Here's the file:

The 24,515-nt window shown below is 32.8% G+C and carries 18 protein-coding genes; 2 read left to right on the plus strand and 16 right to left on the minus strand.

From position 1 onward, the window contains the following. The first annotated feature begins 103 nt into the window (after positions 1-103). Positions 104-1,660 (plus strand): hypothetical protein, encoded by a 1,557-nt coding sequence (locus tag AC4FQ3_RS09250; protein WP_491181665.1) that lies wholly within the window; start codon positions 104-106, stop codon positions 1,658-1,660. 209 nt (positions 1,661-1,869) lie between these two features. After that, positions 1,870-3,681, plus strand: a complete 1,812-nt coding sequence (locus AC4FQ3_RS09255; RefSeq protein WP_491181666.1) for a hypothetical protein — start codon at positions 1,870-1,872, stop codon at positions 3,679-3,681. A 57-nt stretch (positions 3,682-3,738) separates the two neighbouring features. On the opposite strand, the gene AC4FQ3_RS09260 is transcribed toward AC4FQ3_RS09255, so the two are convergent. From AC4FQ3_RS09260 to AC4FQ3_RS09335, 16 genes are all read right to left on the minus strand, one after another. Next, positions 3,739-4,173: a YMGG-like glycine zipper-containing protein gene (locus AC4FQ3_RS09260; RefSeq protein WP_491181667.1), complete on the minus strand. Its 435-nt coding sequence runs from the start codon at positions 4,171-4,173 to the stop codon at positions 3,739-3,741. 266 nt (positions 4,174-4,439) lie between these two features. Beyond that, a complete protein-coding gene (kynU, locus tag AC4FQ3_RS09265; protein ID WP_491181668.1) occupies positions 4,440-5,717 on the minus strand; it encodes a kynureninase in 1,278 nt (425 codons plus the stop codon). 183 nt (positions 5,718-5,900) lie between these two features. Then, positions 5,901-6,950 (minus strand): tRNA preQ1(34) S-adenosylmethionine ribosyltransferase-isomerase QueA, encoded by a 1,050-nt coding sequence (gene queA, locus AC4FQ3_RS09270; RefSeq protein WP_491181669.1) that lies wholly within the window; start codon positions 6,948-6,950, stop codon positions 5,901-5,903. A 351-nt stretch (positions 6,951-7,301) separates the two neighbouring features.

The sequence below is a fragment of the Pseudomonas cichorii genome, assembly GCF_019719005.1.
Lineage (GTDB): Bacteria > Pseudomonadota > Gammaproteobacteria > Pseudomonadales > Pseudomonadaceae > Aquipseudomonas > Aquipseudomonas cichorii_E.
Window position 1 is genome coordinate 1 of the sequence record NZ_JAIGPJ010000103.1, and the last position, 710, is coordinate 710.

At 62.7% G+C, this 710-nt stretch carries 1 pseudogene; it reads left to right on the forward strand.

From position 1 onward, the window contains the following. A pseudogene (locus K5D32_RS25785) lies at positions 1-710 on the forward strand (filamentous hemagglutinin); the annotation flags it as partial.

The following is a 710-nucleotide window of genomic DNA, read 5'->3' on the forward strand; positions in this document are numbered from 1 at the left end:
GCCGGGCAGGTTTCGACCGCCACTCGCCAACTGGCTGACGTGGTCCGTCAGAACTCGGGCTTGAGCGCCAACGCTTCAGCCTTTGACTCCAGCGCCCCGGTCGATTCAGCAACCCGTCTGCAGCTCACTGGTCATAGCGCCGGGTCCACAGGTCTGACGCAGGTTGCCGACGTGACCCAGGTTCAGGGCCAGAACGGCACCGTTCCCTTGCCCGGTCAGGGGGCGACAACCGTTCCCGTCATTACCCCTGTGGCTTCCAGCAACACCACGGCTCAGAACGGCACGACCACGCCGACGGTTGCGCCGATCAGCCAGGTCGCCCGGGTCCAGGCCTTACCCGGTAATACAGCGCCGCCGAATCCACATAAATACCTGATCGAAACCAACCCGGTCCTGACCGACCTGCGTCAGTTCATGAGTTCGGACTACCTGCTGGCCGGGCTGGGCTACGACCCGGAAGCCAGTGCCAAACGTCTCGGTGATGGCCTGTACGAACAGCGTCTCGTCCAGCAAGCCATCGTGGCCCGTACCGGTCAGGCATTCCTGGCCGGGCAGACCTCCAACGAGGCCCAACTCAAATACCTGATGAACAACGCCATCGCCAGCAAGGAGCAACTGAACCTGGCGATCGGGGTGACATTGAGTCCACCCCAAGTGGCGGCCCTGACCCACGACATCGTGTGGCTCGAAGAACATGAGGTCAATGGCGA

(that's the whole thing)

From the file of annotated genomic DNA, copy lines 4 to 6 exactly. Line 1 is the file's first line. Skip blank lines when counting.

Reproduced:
Lineage (GTDB): Bacteria > Pseudomonadota > Gammaproteobacteria > Pseudomonadales > Pseudomonadaceae > Aquipseudomonas > Aquipseudomonas cichorii_E.
Window position 1 is genome coordinate 1 of the sequence record NZ_JAIGPJ010000103.1, and the last position, 710, is coordinate 710.

At 62.7% G+C, this 710-nt stretch carries 1 pseudogene; it reads left to right on the forward strand.